The online educator: Interview with Florence DuJardin

November 18, 2010

This is the first in a series of interviews with people who specialise in interaction.   I work across three or four different areas including research, user experience, training and science communication.   My core interest is in high quality interaction, and I’ve decided to put together an interview series with people from very different subject areas who are involved in creating successful interactions.

My first guest is Florence DuJardin, who is Senior Lecturer in Communication Studies at Sheffield Hallam University.  Florence runs the online Masters programme in Professional Communication, which is delivered entirely by distance learning.

In the interview, we cover:

  • Three phases of evolution in online learning
  • How students get settled into an online course
  • The design perspective and the importance of ‘open space’
  • Social talk as the starting point for deep engagement
  • The concept of network learning
  • Adding richness through social media
  • Group blogs, Diigo and Tweetorials
  • Tips for experimenting with online tools
  • How online tools are reshaping our models of teaching and learning
  • The end of ‘the sage on the stage’.


Q:  Can you tell me a little about the course that you run?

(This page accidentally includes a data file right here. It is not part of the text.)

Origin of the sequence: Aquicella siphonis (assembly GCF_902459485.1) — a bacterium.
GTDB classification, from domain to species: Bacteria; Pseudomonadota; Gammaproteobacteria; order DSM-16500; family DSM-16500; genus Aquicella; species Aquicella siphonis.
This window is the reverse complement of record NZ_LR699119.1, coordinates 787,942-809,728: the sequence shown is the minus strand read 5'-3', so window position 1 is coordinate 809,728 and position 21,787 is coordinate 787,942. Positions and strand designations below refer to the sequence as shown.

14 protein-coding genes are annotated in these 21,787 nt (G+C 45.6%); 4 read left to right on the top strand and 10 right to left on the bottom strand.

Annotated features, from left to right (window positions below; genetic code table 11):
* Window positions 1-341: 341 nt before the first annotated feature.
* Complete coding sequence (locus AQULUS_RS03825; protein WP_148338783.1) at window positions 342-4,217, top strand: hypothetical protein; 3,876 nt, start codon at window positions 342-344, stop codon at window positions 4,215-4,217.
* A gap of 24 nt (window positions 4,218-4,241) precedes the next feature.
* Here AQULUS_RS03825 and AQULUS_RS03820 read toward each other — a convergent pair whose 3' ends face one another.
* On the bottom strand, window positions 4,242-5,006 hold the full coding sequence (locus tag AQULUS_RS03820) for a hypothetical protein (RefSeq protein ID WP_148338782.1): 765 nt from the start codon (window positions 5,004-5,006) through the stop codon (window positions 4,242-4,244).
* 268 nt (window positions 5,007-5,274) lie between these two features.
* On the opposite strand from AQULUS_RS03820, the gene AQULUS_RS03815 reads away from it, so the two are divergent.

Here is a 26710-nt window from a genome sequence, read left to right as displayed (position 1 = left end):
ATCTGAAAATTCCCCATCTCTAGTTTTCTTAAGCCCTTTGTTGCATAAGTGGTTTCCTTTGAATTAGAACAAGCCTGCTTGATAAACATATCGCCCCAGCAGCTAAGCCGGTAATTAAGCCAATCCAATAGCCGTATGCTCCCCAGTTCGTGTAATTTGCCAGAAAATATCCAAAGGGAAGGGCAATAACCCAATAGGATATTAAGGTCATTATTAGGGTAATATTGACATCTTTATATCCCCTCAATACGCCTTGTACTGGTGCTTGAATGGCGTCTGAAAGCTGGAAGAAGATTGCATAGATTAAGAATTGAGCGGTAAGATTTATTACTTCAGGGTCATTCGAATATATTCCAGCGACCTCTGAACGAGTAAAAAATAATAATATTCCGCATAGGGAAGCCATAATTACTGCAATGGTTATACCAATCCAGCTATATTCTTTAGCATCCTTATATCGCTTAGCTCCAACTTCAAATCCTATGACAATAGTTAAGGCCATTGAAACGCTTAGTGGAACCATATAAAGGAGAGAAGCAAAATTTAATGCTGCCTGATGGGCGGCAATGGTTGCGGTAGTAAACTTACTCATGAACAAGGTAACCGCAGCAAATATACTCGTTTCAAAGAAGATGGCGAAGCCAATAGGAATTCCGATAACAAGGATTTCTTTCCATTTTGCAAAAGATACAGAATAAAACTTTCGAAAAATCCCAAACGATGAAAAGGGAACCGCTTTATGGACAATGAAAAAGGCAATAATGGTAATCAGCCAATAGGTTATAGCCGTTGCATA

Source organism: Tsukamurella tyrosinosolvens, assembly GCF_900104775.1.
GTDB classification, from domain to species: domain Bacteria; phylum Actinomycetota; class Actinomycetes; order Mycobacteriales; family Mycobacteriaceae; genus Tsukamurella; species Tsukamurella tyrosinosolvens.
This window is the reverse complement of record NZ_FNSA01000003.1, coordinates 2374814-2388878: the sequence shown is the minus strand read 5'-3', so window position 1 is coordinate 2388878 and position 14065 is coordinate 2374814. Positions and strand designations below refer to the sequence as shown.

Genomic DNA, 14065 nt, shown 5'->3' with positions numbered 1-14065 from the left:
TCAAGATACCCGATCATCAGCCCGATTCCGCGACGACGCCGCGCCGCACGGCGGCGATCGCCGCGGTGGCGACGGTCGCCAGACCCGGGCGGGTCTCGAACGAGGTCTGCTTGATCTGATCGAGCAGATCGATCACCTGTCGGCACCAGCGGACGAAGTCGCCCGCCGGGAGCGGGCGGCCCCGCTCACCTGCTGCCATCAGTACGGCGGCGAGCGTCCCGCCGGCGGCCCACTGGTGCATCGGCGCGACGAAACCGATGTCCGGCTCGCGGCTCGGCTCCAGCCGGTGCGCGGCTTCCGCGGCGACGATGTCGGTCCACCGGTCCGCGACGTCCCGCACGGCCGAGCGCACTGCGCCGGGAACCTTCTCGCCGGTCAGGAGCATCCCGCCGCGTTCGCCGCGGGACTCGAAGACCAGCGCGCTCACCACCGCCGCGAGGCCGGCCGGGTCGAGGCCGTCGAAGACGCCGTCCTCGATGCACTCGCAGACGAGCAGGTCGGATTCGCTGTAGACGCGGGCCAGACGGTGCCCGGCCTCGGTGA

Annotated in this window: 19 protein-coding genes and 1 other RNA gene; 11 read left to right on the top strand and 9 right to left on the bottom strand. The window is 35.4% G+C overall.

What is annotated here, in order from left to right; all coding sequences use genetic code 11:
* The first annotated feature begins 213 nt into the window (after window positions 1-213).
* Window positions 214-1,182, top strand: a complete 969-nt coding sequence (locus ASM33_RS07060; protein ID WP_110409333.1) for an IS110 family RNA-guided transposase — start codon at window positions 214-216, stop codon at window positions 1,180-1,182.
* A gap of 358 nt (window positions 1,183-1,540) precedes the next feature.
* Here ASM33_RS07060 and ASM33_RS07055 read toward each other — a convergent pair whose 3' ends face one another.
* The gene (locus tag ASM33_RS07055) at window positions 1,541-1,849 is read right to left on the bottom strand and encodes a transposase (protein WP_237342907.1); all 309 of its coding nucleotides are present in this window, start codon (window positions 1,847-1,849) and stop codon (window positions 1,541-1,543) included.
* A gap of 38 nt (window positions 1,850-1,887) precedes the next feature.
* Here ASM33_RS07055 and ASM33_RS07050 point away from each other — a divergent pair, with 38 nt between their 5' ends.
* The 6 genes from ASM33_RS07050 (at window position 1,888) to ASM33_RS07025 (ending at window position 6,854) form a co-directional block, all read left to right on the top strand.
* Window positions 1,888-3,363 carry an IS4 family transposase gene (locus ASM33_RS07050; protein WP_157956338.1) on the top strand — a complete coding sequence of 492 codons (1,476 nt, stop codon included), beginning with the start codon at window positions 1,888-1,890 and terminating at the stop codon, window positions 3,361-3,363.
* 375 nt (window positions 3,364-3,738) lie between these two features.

A:  It’s an online masters, and it’s taken by people working in area such as corporate communication, PR, marketing and technical writing.  These are professional people who are writing on behalf of others.  About a quarter of students are trying to shift careers.   Students are drawn from the UK, mainland Europe and outside Europe, including students from Africa, China and the Far East. About a third of students are non-native speakers of English.

Q: Tell me a bit about how you came to work in this area…

A: I was a technical writer, who got interested in training and change management related to IT.    I applied for a two-year post at Sheffield Hallam, and 15 years later I’m still there.

Q: Was it an online course at that stage?

A: I suppose you’d call it more a distance learning course, a correspondence course.  I was taken on because they wanted to make it into an online course.  This was 1996, and the web was still very young!  The work I’d done before had involved designing a website and they were interested in people with a little web experience – which at the time you couldn’t really ask for!